Portland prepares for Inauguration Day protests


Thousands of people are expected to fill Portland’s streets Friday as President-elect Donald Trump is sworn into office in Washington D.C.

Portland police, local officials and downtown Portland businesses are preparing for some 11,000 people that are expected to protest the inauguration.

Protest organizers said they have been planning this event since Election Day, but they made it clear they do not want a repeat of the violent protests that occurred in November.

Jacob Buereros from Direct Action Alliance said his group has teamed up with people who are specially trained to de-escalate tense situations. They are also bringing in liaisons who can communicate with police and medics.

Buereros is encouraging protesters to speak up if something seems wrong during the demonstrations, stating they have professionals trained to handle it.

“Let’s send a strong message to Washington D.C. that Portland is not Trump’s America,” he said. “It’s our city and we will defend it.”

Mayor Ted Wheeler and Police Chief Mike Marshman spoke Wednesday about the multiple events planned for Friday and Saturday.

"We're not going to allow people to go onto the freeways," Wheeler said.

Wheeler also said police will do their best to prevent people from blocking public transportation.

"We have an opportunity this week to show the rest of the nation that we are a community that is very active and very engaged, but we are also peaceful," Wheeler said.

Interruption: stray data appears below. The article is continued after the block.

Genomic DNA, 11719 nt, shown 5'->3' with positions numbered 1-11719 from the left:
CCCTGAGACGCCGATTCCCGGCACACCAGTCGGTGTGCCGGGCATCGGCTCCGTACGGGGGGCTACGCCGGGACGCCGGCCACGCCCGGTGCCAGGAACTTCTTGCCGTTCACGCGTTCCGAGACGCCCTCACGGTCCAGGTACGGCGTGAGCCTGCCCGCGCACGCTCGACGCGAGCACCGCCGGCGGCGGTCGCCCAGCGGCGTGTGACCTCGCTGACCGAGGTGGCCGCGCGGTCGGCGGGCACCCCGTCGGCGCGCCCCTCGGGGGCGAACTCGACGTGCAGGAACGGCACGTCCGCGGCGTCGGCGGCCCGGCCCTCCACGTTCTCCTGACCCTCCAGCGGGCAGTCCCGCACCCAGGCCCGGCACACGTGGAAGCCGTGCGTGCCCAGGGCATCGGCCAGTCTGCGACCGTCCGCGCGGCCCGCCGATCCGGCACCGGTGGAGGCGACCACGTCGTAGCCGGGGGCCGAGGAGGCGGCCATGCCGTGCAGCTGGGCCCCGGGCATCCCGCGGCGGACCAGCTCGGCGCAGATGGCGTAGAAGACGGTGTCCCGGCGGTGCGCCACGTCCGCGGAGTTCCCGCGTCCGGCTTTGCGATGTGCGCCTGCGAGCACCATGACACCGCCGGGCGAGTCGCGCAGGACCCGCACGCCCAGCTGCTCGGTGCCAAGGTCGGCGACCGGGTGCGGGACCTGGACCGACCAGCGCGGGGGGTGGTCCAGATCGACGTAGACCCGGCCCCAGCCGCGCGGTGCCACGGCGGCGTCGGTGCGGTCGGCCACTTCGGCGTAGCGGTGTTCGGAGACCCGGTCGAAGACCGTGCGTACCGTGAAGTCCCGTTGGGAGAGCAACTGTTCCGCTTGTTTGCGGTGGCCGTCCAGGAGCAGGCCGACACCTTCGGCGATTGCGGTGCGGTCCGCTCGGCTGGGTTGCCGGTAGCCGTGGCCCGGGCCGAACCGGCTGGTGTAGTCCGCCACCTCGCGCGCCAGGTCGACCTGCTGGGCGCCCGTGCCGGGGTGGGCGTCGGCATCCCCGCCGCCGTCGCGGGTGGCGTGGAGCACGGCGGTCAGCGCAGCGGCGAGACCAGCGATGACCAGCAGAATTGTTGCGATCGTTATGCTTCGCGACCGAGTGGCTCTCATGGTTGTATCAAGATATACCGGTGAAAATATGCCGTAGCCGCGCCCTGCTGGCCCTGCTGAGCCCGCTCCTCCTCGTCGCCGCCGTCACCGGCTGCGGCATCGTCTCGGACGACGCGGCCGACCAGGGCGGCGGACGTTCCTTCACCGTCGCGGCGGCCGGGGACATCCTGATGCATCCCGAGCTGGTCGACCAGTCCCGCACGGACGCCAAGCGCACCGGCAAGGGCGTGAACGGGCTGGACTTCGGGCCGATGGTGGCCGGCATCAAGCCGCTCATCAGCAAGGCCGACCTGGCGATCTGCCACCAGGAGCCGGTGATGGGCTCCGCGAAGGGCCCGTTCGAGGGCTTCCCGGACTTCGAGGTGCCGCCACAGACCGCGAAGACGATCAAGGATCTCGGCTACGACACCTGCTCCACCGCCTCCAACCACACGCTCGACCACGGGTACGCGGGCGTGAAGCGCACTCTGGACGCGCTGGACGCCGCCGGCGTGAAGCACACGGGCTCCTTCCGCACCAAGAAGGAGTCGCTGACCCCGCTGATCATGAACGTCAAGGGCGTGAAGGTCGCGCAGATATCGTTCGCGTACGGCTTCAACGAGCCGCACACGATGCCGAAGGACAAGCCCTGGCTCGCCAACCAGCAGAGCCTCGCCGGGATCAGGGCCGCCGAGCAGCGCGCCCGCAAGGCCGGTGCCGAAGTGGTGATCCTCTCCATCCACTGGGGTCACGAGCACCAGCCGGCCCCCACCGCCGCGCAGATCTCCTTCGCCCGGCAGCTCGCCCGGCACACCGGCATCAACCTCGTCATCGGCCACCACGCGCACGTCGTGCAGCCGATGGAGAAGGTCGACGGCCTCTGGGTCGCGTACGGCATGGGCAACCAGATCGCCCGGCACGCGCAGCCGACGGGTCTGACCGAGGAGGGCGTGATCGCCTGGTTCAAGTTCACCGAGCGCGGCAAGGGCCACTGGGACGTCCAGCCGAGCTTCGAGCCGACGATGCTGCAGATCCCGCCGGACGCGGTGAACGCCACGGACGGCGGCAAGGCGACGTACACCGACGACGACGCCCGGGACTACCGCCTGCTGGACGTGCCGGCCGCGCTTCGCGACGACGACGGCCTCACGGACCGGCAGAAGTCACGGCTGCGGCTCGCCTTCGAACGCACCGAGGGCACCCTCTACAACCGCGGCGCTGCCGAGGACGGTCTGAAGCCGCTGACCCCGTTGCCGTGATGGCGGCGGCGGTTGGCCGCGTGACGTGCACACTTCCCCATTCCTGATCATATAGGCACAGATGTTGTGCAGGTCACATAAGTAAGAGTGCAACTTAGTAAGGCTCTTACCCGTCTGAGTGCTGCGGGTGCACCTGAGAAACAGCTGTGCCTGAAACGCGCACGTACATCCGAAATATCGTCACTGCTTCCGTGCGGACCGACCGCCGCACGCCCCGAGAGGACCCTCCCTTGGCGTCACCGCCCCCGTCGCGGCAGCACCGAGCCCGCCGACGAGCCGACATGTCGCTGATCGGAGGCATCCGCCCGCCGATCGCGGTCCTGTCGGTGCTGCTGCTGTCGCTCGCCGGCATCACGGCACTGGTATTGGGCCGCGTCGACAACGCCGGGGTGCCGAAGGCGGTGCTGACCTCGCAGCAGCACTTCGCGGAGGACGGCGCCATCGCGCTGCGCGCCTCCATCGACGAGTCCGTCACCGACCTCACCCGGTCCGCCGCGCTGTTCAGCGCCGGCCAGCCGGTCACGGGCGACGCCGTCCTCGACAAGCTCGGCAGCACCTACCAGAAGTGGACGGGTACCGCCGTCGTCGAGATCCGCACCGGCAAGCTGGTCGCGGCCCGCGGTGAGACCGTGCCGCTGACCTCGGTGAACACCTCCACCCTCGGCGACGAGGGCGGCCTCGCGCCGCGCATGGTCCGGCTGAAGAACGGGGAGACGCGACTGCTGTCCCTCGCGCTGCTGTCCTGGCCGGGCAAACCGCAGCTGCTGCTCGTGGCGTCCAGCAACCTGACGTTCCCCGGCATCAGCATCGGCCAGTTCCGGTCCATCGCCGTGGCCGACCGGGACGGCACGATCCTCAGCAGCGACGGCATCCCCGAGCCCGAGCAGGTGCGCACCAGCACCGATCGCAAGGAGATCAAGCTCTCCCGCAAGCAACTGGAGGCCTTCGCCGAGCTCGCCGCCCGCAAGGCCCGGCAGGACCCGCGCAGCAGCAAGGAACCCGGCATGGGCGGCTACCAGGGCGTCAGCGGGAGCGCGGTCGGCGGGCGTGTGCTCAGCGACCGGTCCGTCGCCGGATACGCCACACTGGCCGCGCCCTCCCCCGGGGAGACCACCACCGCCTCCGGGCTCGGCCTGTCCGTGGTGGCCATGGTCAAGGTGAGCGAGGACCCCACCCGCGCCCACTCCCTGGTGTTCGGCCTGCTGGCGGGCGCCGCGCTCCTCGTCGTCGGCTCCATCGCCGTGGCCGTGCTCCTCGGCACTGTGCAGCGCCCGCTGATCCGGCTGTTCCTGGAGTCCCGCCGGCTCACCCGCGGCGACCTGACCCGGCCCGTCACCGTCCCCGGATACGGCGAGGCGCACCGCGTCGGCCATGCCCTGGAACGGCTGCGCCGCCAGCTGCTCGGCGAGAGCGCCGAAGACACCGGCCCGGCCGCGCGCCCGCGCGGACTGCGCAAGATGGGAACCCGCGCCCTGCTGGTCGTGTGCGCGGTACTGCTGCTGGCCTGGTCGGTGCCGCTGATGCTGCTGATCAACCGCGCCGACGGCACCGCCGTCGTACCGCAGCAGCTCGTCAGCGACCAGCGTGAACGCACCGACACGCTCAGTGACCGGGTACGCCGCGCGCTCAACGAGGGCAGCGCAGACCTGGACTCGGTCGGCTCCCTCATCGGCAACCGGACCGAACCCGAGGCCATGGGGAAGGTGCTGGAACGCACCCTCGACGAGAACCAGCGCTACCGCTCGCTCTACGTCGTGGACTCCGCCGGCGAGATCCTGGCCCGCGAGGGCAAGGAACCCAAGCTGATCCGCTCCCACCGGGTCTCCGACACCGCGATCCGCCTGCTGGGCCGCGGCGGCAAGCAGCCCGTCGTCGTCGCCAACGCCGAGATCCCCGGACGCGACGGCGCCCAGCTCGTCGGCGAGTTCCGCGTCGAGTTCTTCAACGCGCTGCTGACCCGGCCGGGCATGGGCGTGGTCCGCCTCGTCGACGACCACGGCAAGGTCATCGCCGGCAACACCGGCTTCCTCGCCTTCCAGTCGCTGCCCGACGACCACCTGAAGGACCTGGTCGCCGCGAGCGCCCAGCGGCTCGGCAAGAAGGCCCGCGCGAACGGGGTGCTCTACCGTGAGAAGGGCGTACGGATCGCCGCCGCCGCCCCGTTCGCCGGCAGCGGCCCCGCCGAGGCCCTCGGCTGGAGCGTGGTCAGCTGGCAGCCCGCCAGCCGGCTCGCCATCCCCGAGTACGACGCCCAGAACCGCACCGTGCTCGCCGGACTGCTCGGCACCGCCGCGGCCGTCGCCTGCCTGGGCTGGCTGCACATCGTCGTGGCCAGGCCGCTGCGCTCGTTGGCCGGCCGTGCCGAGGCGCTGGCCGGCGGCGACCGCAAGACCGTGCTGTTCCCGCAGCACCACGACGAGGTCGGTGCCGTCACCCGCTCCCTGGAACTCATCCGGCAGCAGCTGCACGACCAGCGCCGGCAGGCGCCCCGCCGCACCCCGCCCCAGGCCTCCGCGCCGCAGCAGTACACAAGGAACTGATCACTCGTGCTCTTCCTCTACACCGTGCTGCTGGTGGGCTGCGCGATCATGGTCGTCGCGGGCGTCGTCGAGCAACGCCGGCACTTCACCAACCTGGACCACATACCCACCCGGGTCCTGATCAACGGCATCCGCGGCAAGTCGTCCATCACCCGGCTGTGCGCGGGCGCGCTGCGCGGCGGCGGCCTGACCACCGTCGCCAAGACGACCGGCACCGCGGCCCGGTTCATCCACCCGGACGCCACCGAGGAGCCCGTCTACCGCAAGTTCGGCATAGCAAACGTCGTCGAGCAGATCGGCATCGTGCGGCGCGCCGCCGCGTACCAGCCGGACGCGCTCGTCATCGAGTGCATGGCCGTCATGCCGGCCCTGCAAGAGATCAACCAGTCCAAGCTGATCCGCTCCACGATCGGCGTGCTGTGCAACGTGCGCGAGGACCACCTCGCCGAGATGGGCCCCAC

A number of Portland businesses will be closing early on Friday. Nordstrom announced it will be closing at 2 p.m.

Crews are here to board up the windows at Nordstrom next to PSQ ahead of tonight's #InaugurationBoycott protests in #Portland. @fox12oregon pic.twitter.com/18TPuGPtCw— Kelsey Watts (@KelseyWattsKPTV) January 20, 2017

Others will be taking precautions to make sure the protests do not get out of hand. Toyota of Portland staff said they installed extra security cameras in their car lots and hired extra security after

November protests turned violent


TriMet officials said they will be providing service to downtown Portland during the planned protests. If the protests become violent or unsafe, officials said they would temporarily suspend service.

Several students also gathered in Portland Thursday afternoon to protest Trump’s appointment of Betsy DeVos as Secretary of Education.

A Women’s March is also planned for Saturday, which is expected to draw crowds of 30,000 or more.

Protesters are expected to gather around 3 p.m. Friday at Pioneer Courthouse in downtown Portland.

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